And everything, everything will be fine                            Of faulty manufacturing”
The tandem movement of the chorus and verse creates a dynamic sound. These lyrics give me an immense feeling of strength in their poetic language. He seamlessly compares my sadness to textiles making it easier to comprehend.

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“I and Love and You” – The Avett Brothers

I don’t have a great appreciation for folk/Americana, but with that in mind The Avett Brothers manage to crack the list. “I and Love and You” always lures me in with a slow start but never fails to strike me to the core by the final refrain. The song builds its power from a crescendo (a gradual increase in loudness in a piece of music) of the refrain that begs the phrase, “Brooklyn Brooklyn take me in.” Despite a weakened state of mind, the song demands to be healed. There are quick routine crashes throughout the song explaining how we got to this damaged state and what followed. Abandoning all I know after heartbreak in a strive for salvation from the pain beautifully illustrates personal a low point that I think impacts the lives of many.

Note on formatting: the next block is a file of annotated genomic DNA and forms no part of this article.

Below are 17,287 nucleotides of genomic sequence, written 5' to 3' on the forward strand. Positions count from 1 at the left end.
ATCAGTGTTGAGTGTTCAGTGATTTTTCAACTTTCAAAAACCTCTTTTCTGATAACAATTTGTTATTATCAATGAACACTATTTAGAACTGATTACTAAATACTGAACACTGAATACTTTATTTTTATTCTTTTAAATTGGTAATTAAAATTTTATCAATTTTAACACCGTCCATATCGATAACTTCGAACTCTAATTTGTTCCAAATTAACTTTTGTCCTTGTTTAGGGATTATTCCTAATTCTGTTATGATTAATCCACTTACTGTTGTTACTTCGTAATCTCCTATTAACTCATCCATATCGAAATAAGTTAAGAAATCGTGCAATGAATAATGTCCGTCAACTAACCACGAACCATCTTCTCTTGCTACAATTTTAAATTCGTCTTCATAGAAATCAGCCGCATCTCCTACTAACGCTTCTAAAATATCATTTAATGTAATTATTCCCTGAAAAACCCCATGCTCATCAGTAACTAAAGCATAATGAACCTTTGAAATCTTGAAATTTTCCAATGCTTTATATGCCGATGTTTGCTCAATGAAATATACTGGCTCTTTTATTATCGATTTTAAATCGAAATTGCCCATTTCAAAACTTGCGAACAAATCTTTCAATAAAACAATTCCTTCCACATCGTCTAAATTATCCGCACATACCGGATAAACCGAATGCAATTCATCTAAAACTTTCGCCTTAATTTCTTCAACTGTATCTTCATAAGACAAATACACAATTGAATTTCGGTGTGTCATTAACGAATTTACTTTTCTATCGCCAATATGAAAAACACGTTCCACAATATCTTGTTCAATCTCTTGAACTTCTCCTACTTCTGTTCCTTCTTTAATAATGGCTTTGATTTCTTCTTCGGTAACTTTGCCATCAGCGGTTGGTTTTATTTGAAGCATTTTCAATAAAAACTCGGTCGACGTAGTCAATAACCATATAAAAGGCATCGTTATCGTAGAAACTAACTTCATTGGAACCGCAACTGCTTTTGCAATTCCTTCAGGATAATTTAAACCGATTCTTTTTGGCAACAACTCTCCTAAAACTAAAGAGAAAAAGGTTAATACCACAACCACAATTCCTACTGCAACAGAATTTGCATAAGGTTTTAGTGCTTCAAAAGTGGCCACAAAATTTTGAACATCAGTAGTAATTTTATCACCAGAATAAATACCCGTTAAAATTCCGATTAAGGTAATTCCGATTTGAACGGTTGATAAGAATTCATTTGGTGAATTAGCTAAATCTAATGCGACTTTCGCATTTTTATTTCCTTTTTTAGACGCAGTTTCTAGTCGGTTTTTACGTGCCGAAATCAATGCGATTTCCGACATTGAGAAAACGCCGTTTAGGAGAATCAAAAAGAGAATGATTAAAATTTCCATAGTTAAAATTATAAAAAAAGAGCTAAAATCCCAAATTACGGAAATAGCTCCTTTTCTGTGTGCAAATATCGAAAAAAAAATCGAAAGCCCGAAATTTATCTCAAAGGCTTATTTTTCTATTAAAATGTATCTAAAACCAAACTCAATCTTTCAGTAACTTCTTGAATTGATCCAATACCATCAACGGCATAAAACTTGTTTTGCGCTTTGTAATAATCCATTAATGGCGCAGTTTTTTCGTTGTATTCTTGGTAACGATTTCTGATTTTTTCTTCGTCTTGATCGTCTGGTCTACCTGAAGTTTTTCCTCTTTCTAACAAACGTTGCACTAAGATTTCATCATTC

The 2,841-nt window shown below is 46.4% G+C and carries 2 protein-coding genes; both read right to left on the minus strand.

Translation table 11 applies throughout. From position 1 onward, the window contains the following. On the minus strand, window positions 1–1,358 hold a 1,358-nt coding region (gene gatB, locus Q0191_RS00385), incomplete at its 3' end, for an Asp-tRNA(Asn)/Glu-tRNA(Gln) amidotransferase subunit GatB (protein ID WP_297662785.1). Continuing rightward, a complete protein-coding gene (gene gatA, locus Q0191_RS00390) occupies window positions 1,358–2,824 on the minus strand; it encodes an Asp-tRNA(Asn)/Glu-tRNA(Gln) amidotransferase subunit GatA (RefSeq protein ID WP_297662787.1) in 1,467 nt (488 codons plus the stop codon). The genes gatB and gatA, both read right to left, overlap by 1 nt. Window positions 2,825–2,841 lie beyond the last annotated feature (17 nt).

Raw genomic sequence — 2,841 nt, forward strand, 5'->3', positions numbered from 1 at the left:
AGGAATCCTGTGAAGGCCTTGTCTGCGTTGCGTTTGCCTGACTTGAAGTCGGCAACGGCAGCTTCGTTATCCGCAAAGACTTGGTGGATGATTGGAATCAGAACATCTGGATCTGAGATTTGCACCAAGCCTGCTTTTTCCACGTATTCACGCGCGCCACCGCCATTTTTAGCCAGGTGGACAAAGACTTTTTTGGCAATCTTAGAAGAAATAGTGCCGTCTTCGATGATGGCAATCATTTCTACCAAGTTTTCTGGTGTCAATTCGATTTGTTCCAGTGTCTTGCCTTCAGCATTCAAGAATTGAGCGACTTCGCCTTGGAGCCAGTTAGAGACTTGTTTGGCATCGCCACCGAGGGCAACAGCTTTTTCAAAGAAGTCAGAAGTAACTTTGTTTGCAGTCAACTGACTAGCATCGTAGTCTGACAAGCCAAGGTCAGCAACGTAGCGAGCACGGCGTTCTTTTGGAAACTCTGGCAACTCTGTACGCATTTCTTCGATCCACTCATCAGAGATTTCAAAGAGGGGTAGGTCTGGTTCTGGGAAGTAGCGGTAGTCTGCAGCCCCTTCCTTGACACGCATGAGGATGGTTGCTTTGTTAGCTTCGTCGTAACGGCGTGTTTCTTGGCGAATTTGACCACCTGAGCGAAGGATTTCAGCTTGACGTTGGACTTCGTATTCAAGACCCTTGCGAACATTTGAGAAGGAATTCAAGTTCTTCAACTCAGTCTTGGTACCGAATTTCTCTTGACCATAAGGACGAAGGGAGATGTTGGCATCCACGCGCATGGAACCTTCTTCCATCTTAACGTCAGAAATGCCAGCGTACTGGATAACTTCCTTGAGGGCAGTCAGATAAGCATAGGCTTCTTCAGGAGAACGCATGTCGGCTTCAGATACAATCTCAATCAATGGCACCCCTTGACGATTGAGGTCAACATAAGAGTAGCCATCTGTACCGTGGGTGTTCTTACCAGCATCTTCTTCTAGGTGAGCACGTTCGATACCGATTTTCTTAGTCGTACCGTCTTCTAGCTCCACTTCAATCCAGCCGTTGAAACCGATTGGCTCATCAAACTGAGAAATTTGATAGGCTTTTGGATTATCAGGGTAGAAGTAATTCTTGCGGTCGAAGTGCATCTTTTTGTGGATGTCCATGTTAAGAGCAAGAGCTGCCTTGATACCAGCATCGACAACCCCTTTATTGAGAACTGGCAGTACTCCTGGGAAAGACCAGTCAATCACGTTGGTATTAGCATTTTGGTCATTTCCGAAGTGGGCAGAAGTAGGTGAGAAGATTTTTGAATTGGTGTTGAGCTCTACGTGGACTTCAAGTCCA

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“I Will Follow You Into The Dark” – Death Cab For Cutie

This song displays relentless and loyal love during hard times, in the context of religious themes. Death Cab For Cutie discusses life after death, connecting darkness to hell and white light to heaven. The message is that one should sacrifice their own eternal light instead of tolerating the idea of another suffering alone in “the dark”. This can be applied to day to day life from fair-weather friends, weak family members and all the way to how our society treats its poor citizens. The moral principle of enduring extra hardship to lessen the hardship of others is what Death Cab For Cutie tries to teach us.
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“Still” – Matt Nathanson

“Still” is one of the weaker songs on this list but is redeemed by its unique intro. Matt Nathanson speaks directly to the listener before any instrument disrupts his solo. This establishes the lyrics as the base of the song rather than a piano, drum, bass, or guitar forcing the audience to pay attention to the scene he is trying to establish. The slap of the guitar that follows matches the beat of his story and not the other way around. Nathanson’s ability to use these tactics in the first 10 seconds of the song show master craftsmanship.
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“Let It Be” – Aretha Franklin